About Author:
T.Siva kala*, D.Swarnalatha, M.Sreenivasulu, C.Gopinath.
Annamacharya College Of Pharmacy,
Rajampet, Kadapa.

Numerous plants synthesize substances that are useful in the maintenance of health in humans and animals with a view that to increase the wide range of medicinal usages, the present day entails new drugs with more potent and desired activity with less or no side effects. The genus ficus constitutes one of the largest genera of medicinal plants. There are about 511 ficus trees existing in Asia, Malaysia, Pacific island and Australia,132 species occur in central and south America and 112 of ficus occur in Africa ,South of Sahara and Madagascar.(1)The wordficolin,which appears similar toFicusand refers to a lectin like compound combining the first parts of the words for fibrinogenand collagen.


Ficus genus occurring in the most tropical and sub tropical  areas. ficus trees are native to Indo Australian region, Central and South America and Africa.

Ficus altissima
(council tree), Ficus aspera (clown fig), Ficus auriculata, syn. Ficus roxburghii, Ficus benghalensis (Indian banyan), Ficus benjamina (weeping fig), Ficus benjamina ‘Exotica’, Ficus benjamina ‘Comosa’, Ficus binnendykii (narrow-leaf ficus), Ficus carica (common edible fig), Ficus celebinsis (willowficus), Ficus deltoidea (mistletoe fig) syn. Ficus diversifolia, Ficus elastica (Indian rubber tree), Ficus elastica Abidjan’, Ficus elastica ‘Asahi’, Ficus elastica ‘Decora’, Ficus elastica ‘Gold’, Ficus elastica ‘Schrijveriana’,Ficus lacor (pakur tree), Ficus lingua (box-leaved fig) syn. Ficus buxifolia, Ficus lyrata (fiddle-leaf fig), Ficus macrophylla (Moreton Bay fig), Ficus microcarpa (Chinese banyan), Ficus microcarpa var. crass folia (waxficus), Ficus microcarpa ‘Variegate’, Ficus pseudo Palma (Philippine fig), Ficus pumila (creeping fig) syn.Ficus repens, Ficus religiosa (bo tree or sacred fig), Ficus religiosa (Port Jackson fig or rusty fig), Ficus rubiginosa ‘Variegata’ Ficus sagittata, Ficus radicans (Variegata), Ficus saussureana, syn. Ficus dawei, Ficus stricta, Ficus subulata, syn. Ficus salicifolia, Ficus tikoua (Waipahu fig).

The ficus tree belongs to the mulberry family of Moraceae. Although it grows in many forms, the most commonly known type of ficus is the benjamina (sometimes called the weeping ficusor weeping fig). This type grows outdoors in bush form in southern Florida, but is grown indoors throughout North America and Europe.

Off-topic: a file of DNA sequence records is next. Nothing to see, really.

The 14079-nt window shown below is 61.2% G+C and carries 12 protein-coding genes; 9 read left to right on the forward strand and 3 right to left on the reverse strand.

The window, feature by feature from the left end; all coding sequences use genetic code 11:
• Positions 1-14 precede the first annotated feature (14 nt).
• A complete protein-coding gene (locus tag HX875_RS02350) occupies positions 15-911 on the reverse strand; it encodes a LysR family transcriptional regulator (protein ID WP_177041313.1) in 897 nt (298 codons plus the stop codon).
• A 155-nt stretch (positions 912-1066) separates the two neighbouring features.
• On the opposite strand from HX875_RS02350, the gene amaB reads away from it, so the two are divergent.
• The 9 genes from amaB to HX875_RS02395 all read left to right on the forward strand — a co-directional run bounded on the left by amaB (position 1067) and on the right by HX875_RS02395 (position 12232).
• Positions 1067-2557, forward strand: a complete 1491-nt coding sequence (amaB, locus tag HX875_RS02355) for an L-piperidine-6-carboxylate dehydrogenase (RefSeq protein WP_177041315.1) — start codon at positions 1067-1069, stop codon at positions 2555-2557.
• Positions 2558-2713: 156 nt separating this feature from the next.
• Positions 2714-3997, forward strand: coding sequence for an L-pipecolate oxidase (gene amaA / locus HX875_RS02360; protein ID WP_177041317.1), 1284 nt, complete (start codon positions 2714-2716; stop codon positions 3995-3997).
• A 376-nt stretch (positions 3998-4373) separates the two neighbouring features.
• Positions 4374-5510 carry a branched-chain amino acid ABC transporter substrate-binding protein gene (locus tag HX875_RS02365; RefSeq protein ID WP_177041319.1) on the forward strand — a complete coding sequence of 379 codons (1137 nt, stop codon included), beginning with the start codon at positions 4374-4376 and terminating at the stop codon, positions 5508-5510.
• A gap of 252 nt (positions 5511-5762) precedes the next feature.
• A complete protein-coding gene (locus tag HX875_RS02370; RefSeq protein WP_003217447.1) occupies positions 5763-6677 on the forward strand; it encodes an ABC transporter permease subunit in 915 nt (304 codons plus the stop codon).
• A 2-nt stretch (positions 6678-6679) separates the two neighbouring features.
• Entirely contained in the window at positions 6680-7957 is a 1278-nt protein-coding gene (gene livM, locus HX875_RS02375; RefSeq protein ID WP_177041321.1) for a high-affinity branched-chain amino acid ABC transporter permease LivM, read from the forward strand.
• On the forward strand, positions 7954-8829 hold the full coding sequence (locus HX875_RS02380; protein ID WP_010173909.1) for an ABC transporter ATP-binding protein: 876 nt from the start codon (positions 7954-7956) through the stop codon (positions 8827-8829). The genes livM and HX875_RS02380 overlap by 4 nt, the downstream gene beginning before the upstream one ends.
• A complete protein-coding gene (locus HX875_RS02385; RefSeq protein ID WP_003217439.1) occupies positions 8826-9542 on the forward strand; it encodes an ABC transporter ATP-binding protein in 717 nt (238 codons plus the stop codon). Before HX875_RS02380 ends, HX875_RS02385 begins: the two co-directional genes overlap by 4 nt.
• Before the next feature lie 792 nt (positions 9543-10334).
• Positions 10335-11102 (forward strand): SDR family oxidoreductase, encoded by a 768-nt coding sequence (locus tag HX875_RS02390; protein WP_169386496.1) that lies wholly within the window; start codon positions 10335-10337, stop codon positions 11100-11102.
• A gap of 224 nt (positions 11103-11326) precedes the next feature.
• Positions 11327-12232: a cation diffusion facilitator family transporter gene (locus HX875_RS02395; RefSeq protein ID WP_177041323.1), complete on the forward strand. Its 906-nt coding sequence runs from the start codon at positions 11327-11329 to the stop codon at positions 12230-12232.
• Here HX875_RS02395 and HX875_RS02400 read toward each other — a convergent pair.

Kingdom: Plantae

Subkingdom: Viridaeplantae

Phylum: Tracheophyta

Subphylum: Euphyllophytina

Infraphylum: Radiatopses

Class: Mangoliopsida

Subclass: Dillniidae

Super order: Urticanae

Order: Urticales

Family: Moraceae.


Starting new plants is known as propagation, easily multiply the number of  ficus plants by a few methods like cutting and seed germination. Cutting is an easy method to propagate ficus. Take about 5 nodes long cutting and prune all leaves and branches off it except a couple of leaves at the top. Dip the base in rooting hormone. Plant this cutting in rich moist soil. Keep the soil moist all the time.fruits of some ficus species have up to 4000 seeds in a single fruit. seeds can also be bought from sellers, but there is nothing like fresh organic seeds. Now plant these seeds in rich moist soil. Add some Peat moss to the soil. Keep the soil moist.

Ficus trees grow well in just about any well-drained soil. Most ficus tree growers mix peat moss, bark, and sand to use as soil. Most plants can grow in relatively small containers. These plants can adjust to a range of moisture levels, as long as the level is consistent. Many people overwater the tree, making the soil too soggy. The soil should be moist but not soggy, The soil should not dry out between waterings. Ficus grow very well with sub-irrigation and growers shouldn't allow it to dry out between each watering Figs require full sun all day to ripen palatable fruits. Trees become enormous, and will shade out anything growing beneath. Repeated  pruning  to control size causes loss of crop. The succulent trunk and branches are unusually sensitive to heat and sun damage. Roots are greedy, traveling far beyond the tree canopy. In coastal climates, grow in the warmest location, against a sunny wall or in a heat trap. For container grown plants, replace most of the soil in the tub every three years and keep the sides of the tub shaded to prevent overheating in sunlight.